Flood: Understanding and Recovering from One of Nature's Worst Disasters



...contents or “other than household contents” but not both. This could produce a problem for people who have a business or office in their home unless they obtain separate coverages for household contents and business property at the same location.

A problem may occur with property that can be considered as either household or business property. This should be discussed with agents or underwriters in advance to determine how such property should be treated.

When not insured under the building coverage, any of the following items are covered under personal property: kitchen appliances, air conditioners, carpet, and outdoor equipment and furniture stored inside the insured building. A limit of insurance is imposed collectively on artwork, rare books, jewelry, watches and furs. Antiques are paid based on functional value (with property that serves the same function). Where there is any substantial value to such items, separate coverage, possibly under an inland marine floater that includes flood coverage, should be arranged. Up to 10 percent of the personal property coverage (but not as additional insurance) can be applied to tenant’s improvements and betterments to the building.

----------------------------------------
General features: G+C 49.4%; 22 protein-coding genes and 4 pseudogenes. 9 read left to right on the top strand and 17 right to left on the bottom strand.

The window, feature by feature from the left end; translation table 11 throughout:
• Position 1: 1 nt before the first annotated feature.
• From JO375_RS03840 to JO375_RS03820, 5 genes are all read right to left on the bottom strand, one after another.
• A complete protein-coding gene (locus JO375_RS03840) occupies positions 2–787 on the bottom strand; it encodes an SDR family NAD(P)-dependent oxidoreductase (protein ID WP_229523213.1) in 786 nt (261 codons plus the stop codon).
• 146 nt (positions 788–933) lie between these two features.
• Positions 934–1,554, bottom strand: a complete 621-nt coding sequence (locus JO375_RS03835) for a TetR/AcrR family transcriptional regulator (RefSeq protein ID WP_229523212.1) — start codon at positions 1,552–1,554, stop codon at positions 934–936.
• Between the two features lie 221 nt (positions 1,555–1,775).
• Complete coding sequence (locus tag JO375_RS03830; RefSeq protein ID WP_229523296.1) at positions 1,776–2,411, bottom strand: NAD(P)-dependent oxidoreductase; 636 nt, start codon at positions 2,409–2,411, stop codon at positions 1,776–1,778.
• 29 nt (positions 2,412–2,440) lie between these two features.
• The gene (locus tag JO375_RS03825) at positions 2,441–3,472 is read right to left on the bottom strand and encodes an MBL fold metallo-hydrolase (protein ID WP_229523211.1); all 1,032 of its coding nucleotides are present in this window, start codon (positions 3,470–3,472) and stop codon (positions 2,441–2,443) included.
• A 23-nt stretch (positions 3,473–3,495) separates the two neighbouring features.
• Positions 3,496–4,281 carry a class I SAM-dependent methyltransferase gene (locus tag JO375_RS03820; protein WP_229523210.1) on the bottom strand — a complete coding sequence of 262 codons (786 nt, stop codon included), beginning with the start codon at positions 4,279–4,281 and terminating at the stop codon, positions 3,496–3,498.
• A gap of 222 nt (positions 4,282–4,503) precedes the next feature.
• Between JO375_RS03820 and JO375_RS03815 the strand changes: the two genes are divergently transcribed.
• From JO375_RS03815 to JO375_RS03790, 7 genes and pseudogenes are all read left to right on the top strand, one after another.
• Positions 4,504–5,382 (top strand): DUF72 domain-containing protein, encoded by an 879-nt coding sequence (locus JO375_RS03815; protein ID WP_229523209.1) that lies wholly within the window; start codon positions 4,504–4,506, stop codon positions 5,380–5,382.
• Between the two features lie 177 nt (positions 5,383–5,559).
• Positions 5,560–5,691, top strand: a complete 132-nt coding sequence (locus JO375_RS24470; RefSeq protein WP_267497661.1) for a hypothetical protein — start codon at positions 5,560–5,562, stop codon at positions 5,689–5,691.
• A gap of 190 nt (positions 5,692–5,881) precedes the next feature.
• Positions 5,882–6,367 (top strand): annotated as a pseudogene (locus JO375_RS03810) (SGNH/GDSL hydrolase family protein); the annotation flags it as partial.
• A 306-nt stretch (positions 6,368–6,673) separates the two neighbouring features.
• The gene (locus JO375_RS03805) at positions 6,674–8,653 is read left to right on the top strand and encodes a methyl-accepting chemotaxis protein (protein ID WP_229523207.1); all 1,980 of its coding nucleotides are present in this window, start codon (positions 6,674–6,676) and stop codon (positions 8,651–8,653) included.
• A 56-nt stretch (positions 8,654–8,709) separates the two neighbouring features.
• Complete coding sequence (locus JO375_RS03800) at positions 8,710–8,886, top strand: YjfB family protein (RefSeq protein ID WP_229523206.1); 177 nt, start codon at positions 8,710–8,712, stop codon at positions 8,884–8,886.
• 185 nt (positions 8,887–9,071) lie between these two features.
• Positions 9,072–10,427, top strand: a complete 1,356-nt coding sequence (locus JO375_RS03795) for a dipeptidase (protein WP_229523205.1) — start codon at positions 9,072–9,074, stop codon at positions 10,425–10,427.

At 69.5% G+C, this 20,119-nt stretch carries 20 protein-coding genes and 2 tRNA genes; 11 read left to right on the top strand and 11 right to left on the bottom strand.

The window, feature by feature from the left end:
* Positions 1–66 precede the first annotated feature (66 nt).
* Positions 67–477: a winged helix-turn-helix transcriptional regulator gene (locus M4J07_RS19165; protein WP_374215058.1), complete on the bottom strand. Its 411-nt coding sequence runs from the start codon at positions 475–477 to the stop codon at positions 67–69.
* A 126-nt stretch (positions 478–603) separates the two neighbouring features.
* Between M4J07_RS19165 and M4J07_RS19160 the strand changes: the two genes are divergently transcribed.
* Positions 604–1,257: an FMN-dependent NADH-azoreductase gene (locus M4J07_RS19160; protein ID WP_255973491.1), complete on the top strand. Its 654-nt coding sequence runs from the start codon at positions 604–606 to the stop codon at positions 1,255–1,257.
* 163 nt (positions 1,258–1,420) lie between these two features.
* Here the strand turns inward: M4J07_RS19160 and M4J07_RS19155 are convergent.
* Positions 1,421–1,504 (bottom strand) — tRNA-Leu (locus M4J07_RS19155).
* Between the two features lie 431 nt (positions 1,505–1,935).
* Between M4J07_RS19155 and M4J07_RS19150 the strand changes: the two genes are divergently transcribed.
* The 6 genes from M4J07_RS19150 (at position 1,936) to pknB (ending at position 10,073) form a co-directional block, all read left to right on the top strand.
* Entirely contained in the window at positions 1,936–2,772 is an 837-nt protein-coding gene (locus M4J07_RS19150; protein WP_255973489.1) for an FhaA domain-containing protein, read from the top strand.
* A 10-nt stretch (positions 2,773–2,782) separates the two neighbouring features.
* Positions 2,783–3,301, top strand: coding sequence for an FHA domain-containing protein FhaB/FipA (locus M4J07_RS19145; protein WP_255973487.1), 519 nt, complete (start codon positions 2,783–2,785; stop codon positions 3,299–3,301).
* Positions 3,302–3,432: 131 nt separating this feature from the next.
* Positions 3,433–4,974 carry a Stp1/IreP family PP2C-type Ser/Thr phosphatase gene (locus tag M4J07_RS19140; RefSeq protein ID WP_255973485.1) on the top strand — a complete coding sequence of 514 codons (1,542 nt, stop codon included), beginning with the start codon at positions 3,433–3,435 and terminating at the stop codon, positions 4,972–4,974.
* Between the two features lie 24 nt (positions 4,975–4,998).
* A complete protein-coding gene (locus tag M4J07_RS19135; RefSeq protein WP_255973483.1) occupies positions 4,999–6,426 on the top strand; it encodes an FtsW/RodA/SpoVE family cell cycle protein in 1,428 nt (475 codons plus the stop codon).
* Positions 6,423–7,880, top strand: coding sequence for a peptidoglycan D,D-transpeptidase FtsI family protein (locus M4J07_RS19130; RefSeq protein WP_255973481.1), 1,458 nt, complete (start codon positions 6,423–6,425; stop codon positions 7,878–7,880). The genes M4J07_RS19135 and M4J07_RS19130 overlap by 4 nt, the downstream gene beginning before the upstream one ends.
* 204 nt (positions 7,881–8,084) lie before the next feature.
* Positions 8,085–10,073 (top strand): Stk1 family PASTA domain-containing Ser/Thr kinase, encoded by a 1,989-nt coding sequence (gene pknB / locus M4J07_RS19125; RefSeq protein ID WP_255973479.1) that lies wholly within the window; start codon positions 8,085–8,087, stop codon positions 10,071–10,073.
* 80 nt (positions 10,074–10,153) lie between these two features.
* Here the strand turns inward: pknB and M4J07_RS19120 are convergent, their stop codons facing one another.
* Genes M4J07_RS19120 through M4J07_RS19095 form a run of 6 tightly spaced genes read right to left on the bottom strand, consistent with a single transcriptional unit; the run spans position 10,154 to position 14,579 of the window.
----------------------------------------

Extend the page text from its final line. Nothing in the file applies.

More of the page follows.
Debris Removal Coverage

Expense incurred to remove debris off, on, or from the insured property caused by flood is covered by NFIP policies. This includes debris from the insured’s property on or away from the premises, and other debris brought onto the insured property by flood.

Payment for this and the property coverages cannot exceed the total coverage limits for the property insurance.

Increased Cost of Compliance Coverage

This coverage reimburses the insured for compliance with a state or local floodplain management law or ordinance affecting repair or reconstruction of a structure suffering flood damage. Compliance activities eligible for payment are: elevation, flood proofing, relocation, or demolition (or any combination of these activities) of a structure. Specifically excluded from this coverage is loss due to any ordinance or law that the insured was required to comply with before the current loss.

Special Coverages

Flood policies provide temporary coverage for property that has been moved to another location due to the threat of flooding. This coverage applies for 45 days, and there is a modest limit for the incurred costs. To be covered, personal property must be in a fully enclosed building above ground level, or otherwise reasonably protected from the elements. Note that this extension of coverage applies only to property threatened by flood — not to flood damage to property...

“The NFIP does not provide coverage for business interruption, extra expense or additional living expenses. However, if a business is large enough and can afford the additional premium, extra coverage — including higher policy limits — for flood losses can be purchased from a private insurance company.”